The prognosis of RP varies, depending upon the pattern and severity of chondral inflammation. Most patients (84%) will have intermittent flares lasting days to weeks (18). Many patients have chronic indolent symptoms between flares, and most will develop some degree of disability. A minority of patients will have a benign course free of visceral involvement or a fulminant course resulting in death. The most common complications are loss of hearing and olfaction, reduced vision (8%), phonation difficulties, and neurologic dysfunction. Potentially life-threatening complications include airway compromise from tracheal narrowing or collapse (14%), aortic or mitral valvular incompetence or rupture (8%), heart block, aortic involvement, and arterial or venous thrombosis. Earlier studies showed an overall survival rate of 74% at 5 years and 55% at 10 years (18). More recent studies show an improved survival rate of 94% at eight years, perhaps reflecting better medical and surgical therapy (20).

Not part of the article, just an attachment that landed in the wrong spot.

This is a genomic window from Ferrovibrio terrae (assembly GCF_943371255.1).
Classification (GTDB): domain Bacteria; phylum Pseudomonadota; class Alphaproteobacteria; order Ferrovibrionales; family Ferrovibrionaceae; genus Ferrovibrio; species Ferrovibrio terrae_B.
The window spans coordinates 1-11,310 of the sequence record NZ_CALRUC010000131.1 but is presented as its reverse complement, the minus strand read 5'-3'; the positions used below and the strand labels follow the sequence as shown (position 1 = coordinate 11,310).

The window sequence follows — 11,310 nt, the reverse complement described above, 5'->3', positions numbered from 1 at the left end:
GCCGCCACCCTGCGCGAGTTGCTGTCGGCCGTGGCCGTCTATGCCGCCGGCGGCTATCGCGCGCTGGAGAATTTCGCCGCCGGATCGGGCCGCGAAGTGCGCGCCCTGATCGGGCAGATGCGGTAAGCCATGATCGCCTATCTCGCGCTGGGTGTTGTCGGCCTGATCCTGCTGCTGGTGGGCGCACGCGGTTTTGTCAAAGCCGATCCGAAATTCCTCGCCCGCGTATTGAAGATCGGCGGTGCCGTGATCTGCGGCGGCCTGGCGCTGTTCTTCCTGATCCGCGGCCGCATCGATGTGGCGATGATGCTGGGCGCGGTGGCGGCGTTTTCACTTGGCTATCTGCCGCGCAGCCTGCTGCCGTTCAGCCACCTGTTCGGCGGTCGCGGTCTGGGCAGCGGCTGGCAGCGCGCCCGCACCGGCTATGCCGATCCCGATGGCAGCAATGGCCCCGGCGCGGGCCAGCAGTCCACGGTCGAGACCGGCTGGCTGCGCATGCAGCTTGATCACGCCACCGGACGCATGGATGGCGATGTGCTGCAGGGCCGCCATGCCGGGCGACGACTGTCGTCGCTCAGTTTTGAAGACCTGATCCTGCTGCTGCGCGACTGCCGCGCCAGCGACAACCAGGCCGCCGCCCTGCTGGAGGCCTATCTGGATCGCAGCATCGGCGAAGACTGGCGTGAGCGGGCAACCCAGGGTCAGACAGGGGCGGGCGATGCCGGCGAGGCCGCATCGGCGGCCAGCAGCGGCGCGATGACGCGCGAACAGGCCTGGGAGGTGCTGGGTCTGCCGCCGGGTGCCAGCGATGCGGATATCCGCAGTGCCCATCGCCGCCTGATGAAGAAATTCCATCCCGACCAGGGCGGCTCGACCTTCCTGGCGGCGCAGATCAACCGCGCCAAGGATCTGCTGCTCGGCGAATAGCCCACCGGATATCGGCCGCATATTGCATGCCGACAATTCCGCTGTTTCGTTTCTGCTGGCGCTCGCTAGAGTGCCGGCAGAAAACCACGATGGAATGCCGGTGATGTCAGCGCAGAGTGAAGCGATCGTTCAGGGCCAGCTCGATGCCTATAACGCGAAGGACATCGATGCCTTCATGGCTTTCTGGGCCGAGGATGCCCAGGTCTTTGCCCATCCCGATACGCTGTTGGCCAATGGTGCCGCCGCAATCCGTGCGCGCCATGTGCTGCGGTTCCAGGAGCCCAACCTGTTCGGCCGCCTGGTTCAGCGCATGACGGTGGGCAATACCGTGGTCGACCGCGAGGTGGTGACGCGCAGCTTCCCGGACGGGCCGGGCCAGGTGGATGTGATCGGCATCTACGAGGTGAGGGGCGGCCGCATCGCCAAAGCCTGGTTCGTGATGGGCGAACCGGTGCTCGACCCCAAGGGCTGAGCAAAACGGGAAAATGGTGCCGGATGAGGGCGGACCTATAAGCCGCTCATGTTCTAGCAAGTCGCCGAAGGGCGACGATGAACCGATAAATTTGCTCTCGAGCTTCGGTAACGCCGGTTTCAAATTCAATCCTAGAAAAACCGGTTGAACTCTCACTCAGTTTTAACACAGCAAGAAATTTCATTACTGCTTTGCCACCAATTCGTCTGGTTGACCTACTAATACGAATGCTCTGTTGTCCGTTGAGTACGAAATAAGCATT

Pneumonia is the most common cause of death, followed by respiratory failure from airway collapse and complications of valvular heart disease and vasculitis. Poor prognostic factors predicting decreased survival include younger age (less than 50 years of age at onset), saddle nose deformity, arthritis, tracheolaryngeal involvement, renal disease, and cardiovascular inflammation including valve involvement, aortic disease, and vasculitis (18). Of note is that patients frequently have associated diseases including systemic vasculitis, various connective tissue diseases, neoplastic disease (particularly myelodys-plastic syndrome), and others that may affect the prognosis.
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